The liquidity profile of investments might impair a RIC’s ability to sell an investment within allowable cure periods. Unexpected concentrations can also put market appreciation exceptions into question, causing RICs to execute trades in sub-optimal market conditions.
Advisers and fund administrators should be aware of less-liquid investments and the impact on asset diversification. The ability to trade out of investments may be impaired by liquidity fees and gates. Liquidity fees, which are intended as penalties for early redemption, diminish the return on that investment. Liquidity gates impair a RIC’s ability to exit an investment and may hinder its ability to take corrective action.
Fund administrators can alert advisers of potential issues ahead of fiscal quarter end and ensure actions are taken to keep the RIC compliant with diversification requirements. In cases when a RIC has breached the requirements, the administrator can assist advisers in returning the RIC to compliance within the cure period.
- Qualifying income requirements. All RICs must have at least 90% of gross income (inclusive of gross capital gains) derived from qualified income sources. Again, fluctuations associated with market volatility can push RICs into non-compliance.
Advisers may be familiar with the terms “good income” (qualifying income) and “bad income” (non-qualifying income). Market conditions have created situations where RICs have found bad income exceeding 10%. Such circumstances could be due to anticipated good income declining or to bad income-generating assets appreciating.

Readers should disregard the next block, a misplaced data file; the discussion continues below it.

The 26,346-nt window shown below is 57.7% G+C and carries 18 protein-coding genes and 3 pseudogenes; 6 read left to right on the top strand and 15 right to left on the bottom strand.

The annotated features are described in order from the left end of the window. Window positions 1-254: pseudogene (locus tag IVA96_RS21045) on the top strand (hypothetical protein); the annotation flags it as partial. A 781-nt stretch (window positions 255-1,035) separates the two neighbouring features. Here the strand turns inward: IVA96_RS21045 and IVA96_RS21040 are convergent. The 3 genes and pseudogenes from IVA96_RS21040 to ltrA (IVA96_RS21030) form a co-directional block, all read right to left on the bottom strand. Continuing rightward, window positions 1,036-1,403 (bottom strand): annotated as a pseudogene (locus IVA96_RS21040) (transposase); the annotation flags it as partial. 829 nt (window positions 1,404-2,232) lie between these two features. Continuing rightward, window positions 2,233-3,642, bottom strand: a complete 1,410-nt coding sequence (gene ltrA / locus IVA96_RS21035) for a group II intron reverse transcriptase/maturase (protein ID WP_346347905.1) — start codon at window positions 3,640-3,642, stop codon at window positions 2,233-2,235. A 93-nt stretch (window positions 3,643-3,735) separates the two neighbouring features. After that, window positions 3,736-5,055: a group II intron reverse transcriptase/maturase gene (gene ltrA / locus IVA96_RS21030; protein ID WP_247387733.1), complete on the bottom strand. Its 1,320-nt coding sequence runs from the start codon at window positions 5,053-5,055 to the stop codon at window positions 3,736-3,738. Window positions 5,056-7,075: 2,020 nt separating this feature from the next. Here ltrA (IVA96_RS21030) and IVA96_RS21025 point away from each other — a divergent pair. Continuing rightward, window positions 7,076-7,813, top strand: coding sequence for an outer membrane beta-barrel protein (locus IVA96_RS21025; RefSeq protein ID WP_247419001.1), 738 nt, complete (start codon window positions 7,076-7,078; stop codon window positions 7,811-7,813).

Advisers and their fund administrator should monitor investment models and holdings to ensure the RIC remains compliant with qualifying income requirements. Although there is a cure for failure to meet the 90% income test, the cost can be high and should be analyzed with the fund administrator tax team to understand potential ramifications.
The ever-evolving market conditions require hypervigilance to actively monitor tax and post-trade compliance. Engage a fund administrator with deep knowledge of tax and compliance to keep on track.
A knowledgeable fund administrator’s tax and compliance team, such as the team at Ultimus, can assist advisers and CCOs on various topics related to this such as:
- Review assets that generate bad income and the impact to the fund.
- Answer questions regarding the addition of non-qualifying assets to portfolio holdings and the associated impacts to the funds.
- Assist with developing options to correct potential failures ahead of fiscal year ends and help monitor compliance.
- Review potential new investments and their ability to generate good versus bad income.
The teams at Ultimus are here to support funds and will continue to share updates and provide guidance as legislation and rules are revised.
Ultimus Fund Solutions does not provide tax advice. Any statements contained herein are not intended to be construed (and shall not be construed) as tax advice, and any statements contained herein are not intended to be used (and cannot be used) for, the purpose of avoiding Federal, state, local, foreign, or other taxes or penalties. You should consult your tax adviser as to any tax related matters. The comments are as of May 11, 2020 and may not include any up to date IRS guidance that maybe released thereafter. For additional information please contact your tax and compliance team.
8382 UFS 6/29/2020